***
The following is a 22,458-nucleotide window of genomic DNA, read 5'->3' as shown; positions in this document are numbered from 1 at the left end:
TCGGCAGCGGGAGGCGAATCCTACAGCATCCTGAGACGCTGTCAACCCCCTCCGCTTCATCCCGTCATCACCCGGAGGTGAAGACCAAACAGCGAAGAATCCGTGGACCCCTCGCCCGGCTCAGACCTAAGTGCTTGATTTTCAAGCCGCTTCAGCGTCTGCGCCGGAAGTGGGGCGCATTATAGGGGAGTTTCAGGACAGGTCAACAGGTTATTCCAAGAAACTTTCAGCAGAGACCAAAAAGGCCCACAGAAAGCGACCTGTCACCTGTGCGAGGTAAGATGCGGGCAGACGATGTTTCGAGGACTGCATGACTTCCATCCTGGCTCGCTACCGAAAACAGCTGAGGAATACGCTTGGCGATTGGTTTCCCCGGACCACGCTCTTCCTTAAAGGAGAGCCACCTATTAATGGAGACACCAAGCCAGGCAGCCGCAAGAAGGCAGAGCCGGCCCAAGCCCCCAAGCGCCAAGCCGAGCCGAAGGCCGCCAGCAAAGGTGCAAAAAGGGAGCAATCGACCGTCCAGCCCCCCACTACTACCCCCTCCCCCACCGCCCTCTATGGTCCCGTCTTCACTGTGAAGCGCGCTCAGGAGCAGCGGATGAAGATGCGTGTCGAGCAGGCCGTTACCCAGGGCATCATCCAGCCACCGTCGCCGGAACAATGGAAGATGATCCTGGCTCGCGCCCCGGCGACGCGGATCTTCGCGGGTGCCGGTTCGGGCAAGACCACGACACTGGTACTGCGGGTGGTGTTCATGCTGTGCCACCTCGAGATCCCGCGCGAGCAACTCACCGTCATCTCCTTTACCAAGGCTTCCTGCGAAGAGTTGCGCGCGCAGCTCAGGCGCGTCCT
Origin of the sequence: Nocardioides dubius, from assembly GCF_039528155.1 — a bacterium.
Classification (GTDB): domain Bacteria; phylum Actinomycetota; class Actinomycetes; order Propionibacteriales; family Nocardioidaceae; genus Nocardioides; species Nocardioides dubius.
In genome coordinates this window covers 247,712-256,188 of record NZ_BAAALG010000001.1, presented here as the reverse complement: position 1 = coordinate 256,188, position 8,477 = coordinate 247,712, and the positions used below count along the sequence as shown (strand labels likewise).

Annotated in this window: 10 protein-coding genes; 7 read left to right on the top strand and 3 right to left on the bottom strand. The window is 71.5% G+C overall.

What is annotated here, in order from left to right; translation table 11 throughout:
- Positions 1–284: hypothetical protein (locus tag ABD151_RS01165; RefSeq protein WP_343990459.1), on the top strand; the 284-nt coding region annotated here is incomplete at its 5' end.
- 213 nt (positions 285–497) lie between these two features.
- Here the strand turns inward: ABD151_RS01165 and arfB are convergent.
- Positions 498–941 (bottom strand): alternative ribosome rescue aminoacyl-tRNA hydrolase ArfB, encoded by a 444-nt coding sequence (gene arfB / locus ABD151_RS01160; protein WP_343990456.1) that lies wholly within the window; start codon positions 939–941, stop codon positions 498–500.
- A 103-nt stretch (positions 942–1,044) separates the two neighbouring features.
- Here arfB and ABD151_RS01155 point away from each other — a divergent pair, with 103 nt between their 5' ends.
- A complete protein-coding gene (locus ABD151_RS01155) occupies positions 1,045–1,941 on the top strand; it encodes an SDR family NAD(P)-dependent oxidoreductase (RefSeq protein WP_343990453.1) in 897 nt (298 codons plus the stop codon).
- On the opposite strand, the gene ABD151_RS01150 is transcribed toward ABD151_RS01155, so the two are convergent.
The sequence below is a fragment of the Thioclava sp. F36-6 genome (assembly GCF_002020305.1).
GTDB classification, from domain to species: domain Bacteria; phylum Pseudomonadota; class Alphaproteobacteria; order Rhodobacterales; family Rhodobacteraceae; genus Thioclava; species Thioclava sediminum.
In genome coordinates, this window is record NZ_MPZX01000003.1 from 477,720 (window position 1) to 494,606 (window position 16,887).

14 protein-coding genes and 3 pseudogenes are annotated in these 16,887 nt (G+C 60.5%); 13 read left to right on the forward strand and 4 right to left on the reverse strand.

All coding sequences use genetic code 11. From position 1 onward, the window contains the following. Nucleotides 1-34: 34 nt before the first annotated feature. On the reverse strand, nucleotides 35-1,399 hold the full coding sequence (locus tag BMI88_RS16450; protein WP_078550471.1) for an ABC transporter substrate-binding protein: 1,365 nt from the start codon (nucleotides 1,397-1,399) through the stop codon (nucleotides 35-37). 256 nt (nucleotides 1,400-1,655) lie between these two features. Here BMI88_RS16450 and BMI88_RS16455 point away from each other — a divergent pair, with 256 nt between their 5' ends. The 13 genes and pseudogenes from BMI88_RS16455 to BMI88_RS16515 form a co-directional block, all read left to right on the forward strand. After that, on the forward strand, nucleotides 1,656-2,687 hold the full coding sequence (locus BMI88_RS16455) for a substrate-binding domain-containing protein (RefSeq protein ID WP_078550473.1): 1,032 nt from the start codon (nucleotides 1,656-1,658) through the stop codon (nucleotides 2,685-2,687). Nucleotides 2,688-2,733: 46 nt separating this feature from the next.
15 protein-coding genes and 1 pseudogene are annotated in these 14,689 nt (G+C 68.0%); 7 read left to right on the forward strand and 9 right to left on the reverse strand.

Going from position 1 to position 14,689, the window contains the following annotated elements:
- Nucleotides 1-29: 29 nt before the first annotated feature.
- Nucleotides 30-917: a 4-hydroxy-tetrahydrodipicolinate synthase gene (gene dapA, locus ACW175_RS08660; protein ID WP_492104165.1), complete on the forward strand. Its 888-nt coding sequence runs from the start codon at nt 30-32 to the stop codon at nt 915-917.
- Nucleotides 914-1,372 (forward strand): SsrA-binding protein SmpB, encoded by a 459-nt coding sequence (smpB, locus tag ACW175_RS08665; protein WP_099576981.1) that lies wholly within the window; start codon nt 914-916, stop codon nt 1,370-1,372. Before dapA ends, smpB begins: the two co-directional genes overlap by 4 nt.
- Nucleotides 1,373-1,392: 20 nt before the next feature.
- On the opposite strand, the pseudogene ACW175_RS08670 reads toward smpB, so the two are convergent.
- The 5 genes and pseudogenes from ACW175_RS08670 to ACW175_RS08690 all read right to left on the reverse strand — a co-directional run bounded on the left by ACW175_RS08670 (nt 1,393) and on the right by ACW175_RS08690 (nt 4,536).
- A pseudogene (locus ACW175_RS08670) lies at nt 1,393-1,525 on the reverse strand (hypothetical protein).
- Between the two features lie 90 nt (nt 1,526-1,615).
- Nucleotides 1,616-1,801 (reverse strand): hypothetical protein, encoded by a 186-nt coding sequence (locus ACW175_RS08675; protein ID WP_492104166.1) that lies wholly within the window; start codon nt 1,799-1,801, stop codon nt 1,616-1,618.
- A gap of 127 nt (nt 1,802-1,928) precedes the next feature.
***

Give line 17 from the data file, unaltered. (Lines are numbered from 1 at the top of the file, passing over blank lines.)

GTDB classification, from domain to species: domain Bacteria; phylum Pseudomonadota; class Alphaproteobacteria; order Rhodobacterales; family Rhodobacteraceae; genus Thioclava; species Thioclava sediminum.